An Indian Space Rocket to Mars

In two days from now, on 5th November 2013, when people in the United Kingdom will be sending fireworks and rockets into the evening sky and when millions of Hindus will be treating themselves to fireworks displays, including the sending of rockets into the sky to celebrate the festival of Diwali, the Republic of India will be aiming a rocket at the planet Mars.  So far Russia (when it was part of the Soviet Union) the USA, Japan China and the European Union have all tried to explore Mars with unmanned devices. The USA has been the most successful; its probe is still orbiting Mars.

India is spending far less on its Mars mission than other Mars explorers have spend but is still meeting criticism about having a space programme at all. Some think that with all the problems in India, of poverty, ill health and corruption the Indians must have better things upon which to spend their hard earned taxes. Some point to the large amounts of “aid” that India receives from the world. The UK sends £280 million a year, which India has described a a “peanut” in comparison to the £70 billion a year it spends on development programmes. The UK will stop send “aid” to India in 2015. After all,, the UK points out, there is no UK space programme to explore Mars.

I think that there are two points to make about this “aid” – I have used the inverted commas deliberately. Much of the aid “spent” on India by the UK ends up in the hands of UK companies and enterprises  who supply UK goods and services out the the UK’s aid budget. This is the normal process of foreign aid; the nation that supplies the aid supplies its own manufactured equipment which is bought with the aid, and no doubt no bought at bargain basement prices.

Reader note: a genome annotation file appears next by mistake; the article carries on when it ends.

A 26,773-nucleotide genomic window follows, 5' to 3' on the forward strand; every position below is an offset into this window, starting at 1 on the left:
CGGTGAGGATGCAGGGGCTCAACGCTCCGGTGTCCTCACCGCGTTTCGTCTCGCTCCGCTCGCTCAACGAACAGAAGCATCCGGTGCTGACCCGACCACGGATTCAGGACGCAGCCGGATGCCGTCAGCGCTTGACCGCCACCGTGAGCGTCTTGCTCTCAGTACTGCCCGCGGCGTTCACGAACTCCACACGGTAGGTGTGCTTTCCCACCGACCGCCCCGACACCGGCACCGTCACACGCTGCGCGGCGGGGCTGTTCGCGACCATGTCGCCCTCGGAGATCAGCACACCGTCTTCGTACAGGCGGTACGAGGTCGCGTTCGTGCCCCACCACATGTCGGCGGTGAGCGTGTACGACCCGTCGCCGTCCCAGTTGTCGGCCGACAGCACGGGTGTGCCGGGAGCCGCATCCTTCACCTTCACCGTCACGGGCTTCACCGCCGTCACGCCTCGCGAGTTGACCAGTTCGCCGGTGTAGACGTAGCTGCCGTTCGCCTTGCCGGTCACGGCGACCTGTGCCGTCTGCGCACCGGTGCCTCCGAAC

The second point to make about the aid is an issue of justice. A hundred years ago India was part of the British Empire, a state of affairs which lasted until 1947. in 1913 the population of India was merely 300 million souls, including the nations that are now known as Pakistan and Bangladesh. Those 300 millions were controlled and managed by a hundred thousand British. Laws were enacted which sucked any prosperity and value out of the Indian economy and into the British economy. In fact the exploitation of India by the British was thought by some whom are now revered as a crime against humanity.

It certainly was; the colonial administrators lives like princes in palaces, enjoying servants who would relieve them of most of their worldly tasks. They administered justice based on beliefs that are unconscionable. Gandhi wrote “Englishmen will never see the truth as long as they permit their vision to be blinded by arrogant assumption of superiority or ignorant assumptions of infallibility”.

So it is merely just and fitting that the United Kingdom, having benefited from its exploitation of India for more than two hundred years, keeping the Mill owners rich and the mill workers employed, should pay something back, whether it is by means of so called economic aid or by providing a home and some means of economic improvements to a small number of Indians and others from the sub continent who settle in the United Kingdom.

In the historical context, an Indian space rocket to Mars is an interesting development and perhaps a sign that the former colony will soon outgrow and outshine its former colonial master. I wish India well in its space project.